To judge “culture fit” in a non-handwavey way, we have to first define what our culture is. Below is a high level definition that was written with software development in mind but can be applied to other parts of the company:
Culture is not the stereotypical startup perks like ping pong tables, free beer, t-shirts, or a shared love of videogames. It is not high-level statements that are essentially impossible to dis/agree with, like “we work hard and play hard.”
In one sentence: culture is the shared set of values by which people get s(tuff) done.
Everyone at Narrative needs to be able to act quickly and effectively in various business situations. This starts with two things: communication and transparency. Transparency is all about what we communicate, and communication is about how we do so.
In order to make effective decisions people need access to all of the pertinent information and expertise available in the company. The only way this is possible is with a culture of complete transparency. We share and allow access to all information by default – whether that is something to celebrate like a large sales deal or a major feature push, or something to learn from like a production bug that resulted in downtime. Transparency ensures that everyone has the information to make effective decisions, and helps pre-empt any big surprises down the road where people ask “how in the world did we get here?”
Although we default to transparency and err on the side of over-communication, we also need to pay attention to how we communicate. To minimize disruption and noise, we should prefer channels that are: opt-in, asynchronous, and persistent.
Preferring opt-in ensures that people can sign up for information that is relevant to them, versus forcing them to opt out of information that is not. Broadcasting is still necessary and there is definitely a balance to be struck, but who hasn’t gotten stuck in a meeting that has either been side-tracked to an unrelated topic, or was too large to be useful in the first place? Preferring async ensures that information can be consumed without disruption of anyone’s workflow: for example, using Slack or email to ask a non-urgent question vs calling an ad-hoc in-person meeting. Preferring persistence builds a knowledge base over time and makes it easier to access information in the future: for example, a google doc discussing the design of a system can serve as valuable documentation for a future new hire. Conveniently, all of these are also valuable practices as companies and teams become increasingly distributed.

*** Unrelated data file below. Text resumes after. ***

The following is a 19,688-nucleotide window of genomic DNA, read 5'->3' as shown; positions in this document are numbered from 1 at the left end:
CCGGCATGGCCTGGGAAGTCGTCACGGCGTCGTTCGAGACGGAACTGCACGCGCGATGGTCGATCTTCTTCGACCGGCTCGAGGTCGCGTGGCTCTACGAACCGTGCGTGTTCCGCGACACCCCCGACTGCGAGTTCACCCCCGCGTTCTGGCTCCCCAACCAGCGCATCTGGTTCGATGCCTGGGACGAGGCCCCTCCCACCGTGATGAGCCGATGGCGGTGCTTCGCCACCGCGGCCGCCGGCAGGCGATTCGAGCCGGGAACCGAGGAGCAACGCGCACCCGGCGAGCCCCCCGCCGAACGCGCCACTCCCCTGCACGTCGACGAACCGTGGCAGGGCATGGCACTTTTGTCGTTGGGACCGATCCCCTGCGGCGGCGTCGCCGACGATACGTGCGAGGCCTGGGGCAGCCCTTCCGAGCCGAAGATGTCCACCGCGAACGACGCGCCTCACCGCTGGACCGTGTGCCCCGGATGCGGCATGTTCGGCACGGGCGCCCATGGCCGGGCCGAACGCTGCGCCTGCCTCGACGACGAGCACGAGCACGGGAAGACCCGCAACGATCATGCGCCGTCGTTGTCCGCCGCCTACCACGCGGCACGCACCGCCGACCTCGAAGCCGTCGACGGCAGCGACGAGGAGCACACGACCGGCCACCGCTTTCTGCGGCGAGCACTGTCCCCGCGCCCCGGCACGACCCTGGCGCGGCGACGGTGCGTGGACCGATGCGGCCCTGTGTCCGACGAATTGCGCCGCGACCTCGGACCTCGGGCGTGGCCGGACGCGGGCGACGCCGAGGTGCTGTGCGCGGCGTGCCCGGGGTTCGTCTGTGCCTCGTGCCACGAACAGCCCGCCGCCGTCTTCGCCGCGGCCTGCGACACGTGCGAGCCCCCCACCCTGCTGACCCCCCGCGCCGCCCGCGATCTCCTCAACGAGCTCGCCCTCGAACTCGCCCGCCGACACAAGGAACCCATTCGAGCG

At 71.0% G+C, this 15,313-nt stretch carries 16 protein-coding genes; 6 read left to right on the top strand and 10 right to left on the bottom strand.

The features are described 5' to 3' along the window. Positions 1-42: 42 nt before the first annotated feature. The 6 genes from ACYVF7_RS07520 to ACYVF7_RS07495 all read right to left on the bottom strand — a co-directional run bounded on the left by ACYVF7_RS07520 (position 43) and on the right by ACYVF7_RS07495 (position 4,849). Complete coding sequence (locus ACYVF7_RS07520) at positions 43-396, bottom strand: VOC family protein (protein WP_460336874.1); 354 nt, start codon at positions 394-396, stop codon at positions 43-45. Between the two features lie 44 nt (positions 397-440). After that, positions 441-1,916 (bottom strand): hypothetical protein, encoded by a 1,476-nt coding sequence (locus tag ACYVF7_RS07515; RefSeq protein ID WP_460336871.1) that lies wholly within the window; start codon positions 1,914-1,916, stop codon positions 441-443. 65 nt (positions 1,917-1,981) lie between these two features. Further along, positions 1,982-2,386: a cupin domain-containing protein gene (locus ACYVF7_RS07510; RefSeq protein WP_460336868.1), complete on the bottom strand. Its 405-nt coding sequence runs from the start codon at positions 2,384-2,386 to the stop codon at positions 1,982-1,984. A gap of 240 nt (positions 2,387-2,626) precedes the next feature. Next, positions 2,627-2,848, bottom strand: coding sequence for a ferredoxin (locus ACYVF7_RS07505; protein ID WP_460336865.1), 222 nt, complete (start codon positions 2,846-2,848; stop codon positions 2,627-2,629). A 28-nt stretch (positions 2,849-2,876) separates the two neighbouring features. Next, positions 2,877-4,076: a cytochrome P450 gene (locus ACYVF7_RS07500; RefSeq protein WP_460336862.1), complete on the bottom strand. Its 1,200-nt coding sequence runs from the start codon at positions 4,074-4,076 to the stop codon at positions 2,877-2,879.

Taken directly from the book Team Geek (now known as “Debugging Teams”), HRT stands for Humility, Respect, and Trust.
Humility is the recognition that we are all imperfect. We all have our corresponding strengths and weaknesses. There are many things we do not know and many mistakes that we will make, and we should embrace this as opportunity for growth.
Respect is the recognition that others on the team are also imperfect in the exact same ways. We should always have empathy for others and remember the Golden Rule.
Trust is the realization that everyone is working towards the same goal regardless of role, seniority, etc. We each have something different to bring to the table, and while that might result in disagreements on occasion, at the end of the say we’re all working towards the same end.
Taken with the concept of transparency, HRT does not mean that all of our communications need to be “nice” or sugar-coated. It does mean that feedback is welcome and should be constructive and respectful, not given or received as a personal attack.
Time pressure can make it tempting to sacrifice quality in exchange for short-term velocity. However, this behavior just hurts our ability to GSD over the long run. For example, skimping on testing can save a bit of time today, but makes all future work harder. Much like eating our vegetables, we must forego some short term gratification in exchange for long term happiness.
However, it’s also important to not get stuck in the ivory tower and let the perfect be the enemy of the good. Even assuming achieving theoretical perfection were possible for a given project, “done” is never “done” in software. Requirements evolve over time, plus maintenance tasks like scaling and operations will always require additional effort. Therefore, we should strike a balance: scope for small rapid wins, adjust course as needed, and always work towards higher quality.